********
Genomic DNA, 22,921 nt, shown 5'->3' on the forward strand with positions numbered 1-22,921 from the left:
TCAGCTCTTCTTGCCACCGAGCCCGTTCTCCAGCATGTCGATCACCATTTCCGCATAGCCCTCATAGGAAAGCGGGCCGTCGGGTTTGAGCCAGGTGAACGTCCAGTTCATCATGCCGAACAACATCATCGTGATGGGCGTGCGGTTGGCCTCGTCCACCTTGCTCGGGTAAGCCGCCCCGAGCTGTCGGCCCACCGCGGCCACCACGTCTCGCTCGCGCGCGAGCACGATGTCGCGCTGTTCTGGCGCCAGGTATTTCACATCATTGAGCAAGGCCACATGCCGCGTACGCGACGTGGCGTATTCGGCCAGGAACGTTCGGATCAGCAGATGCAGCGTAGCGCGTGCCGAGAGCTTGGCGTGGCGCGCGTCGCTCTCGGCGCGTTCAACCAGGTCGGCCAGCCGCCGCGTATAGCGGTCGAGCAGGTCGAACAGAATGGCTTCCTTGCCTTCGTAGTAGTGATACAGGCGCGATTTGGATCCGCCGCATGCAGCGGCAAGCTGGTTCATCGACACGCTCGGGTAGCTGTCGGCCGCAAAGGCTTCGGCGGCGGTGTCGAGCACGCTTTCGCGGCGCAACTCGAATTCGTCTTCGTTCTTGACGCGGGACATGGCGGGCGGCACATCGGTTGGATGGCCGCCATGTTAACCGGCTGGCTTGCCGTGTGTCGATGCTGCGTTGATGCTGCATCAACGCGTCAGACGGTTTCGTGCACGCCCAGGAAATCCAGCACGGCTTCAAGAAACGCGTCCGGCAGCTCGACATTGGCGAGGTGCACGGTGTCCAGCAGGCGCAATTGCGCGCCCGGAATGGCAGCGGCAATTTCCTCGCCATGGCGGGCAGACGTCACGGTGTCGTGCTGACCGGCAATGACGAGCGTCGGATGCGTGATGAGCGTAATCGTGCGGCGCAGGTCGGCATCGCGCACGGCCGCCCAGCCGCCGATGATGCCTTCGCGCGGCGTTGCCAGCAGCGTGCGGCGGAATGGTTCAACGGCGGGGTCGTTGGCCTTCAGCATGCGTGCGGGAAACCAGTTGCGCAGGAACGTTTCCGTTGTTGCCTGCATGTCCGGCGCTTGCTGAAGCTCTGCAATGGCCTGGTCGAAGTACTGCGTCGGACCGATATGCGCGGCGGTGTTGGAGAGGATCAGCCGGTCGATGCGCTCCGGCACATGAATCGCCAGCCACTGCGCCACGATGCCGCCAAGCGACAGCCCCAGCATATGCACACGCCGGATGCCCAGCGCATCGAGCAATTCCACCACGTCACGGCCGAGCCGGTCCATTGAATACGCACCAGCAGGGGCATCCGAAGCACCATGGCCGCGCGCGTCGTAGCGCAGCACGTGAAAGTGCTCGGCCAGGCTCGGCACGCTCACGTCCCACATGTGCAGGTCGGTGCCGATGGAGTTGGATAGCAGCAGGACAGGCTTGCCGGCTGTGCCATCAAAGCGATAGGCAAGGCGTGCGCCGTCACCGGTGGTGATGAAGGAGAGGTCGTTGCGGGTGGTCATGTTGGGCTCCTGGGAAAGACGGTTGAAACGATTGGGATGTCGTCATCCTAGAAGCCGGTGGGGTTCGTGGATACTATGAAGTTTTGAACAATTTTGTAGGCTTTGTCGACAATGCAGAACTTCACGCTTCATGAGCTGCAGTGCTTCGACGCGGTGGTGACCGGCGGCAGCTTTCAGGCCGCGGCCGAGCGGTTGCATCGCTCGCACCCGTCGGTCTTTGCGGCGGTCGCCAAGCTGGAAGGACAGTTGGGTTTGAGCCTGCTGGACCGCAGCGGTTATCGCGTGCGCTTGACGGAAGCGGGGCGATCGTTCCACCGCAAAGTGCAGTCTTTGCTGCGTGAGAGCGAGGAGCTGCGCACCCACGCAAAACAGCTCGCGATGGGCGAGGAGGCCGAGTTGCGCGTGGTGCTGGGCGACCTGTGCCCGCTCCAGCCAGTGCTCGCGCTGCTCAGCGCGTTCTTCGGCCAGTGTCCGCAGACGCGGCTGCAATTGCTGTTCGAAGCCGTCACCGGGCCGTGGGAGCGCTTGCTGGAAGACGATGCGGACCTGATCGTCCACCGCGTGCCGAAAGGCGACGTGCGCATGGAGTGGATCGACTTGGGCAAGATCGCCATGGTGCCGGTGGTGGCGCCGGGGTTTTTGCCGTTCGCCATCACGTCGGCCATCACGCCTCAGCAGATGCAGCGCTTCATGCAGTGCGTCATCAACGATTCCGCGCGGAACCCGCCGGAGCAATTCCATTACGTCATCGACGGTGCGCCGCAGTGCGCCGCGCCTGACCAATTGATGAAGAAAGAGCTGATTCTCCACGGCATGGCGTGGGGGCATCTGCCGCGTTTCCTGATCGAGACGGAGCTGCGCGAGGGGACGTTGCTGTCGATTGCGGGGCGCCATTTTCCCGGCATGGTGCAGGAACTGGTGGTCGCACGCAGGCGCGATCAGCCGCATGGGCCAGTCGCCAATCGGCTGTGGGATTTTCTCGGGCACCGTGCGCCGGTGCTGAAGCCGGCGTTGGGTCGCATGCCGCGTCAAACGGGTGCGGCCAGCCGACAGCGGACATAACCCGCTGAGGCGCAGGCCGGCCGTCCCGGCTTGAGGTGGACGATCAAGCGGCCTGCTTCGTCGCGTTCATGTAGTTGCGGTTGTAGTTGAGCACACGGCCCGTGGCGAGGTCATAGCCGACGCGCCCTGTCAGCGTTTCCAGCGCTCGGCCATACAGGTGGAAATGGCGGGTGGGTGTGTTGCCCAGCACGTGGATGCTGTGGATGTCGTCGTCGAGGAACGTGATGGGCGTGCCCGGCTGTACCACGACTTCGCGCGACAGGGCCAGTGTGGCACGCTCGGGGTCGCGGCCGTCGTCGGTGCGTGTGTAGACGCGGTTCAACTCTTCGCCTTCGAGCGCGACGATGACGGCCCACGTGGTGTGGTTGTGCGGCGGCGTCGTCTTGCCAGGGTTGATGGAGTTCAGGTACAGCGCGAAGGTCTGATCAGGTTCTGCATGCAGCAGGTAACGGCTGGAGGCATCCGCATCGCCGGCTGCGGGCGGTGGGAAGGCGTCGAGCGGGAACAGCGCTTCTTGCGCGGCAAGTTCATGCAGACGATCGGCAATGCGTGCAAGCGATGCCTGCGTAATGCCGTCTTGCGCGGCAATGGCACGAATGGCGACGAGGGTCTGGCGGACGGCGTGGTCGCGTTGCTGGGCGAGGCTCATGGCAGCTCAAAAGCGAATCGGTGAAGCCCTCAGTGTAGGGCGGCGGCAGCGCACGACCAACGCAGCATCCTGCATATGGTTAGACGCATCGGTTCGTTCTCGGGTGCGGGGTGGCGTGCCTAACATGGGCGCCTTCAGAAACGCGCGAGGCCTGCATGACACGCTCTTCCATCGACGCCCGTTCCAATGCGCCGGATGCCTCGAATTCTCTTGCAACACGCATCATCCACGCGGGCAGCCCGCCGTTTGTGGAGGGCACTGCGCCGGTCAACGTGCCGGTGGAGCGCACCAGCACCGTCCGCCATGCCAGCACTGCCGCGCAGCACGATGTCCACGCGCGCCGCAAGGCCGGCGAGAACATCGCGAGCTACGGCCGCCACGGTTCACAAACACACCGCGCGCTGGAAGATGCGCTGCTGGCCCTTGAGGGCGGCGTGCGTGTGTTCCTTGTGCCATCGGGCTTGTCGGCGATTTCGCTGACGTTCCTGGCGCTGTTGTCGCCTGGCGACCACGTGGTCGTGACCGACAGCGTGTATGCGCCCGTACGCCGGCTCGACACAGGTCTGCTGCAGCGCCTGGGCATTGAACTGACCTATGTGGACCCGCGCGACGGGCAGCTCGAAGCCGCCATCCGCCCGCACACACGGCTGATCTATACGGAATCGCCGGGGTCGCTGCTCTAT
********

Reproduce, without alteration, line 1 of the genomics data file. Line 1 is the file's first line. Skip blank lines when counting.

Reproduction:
Genomic DNA, 22,921 nt, shown 5'->3' on the forward strand with positions numbered 1-22,921 from the left: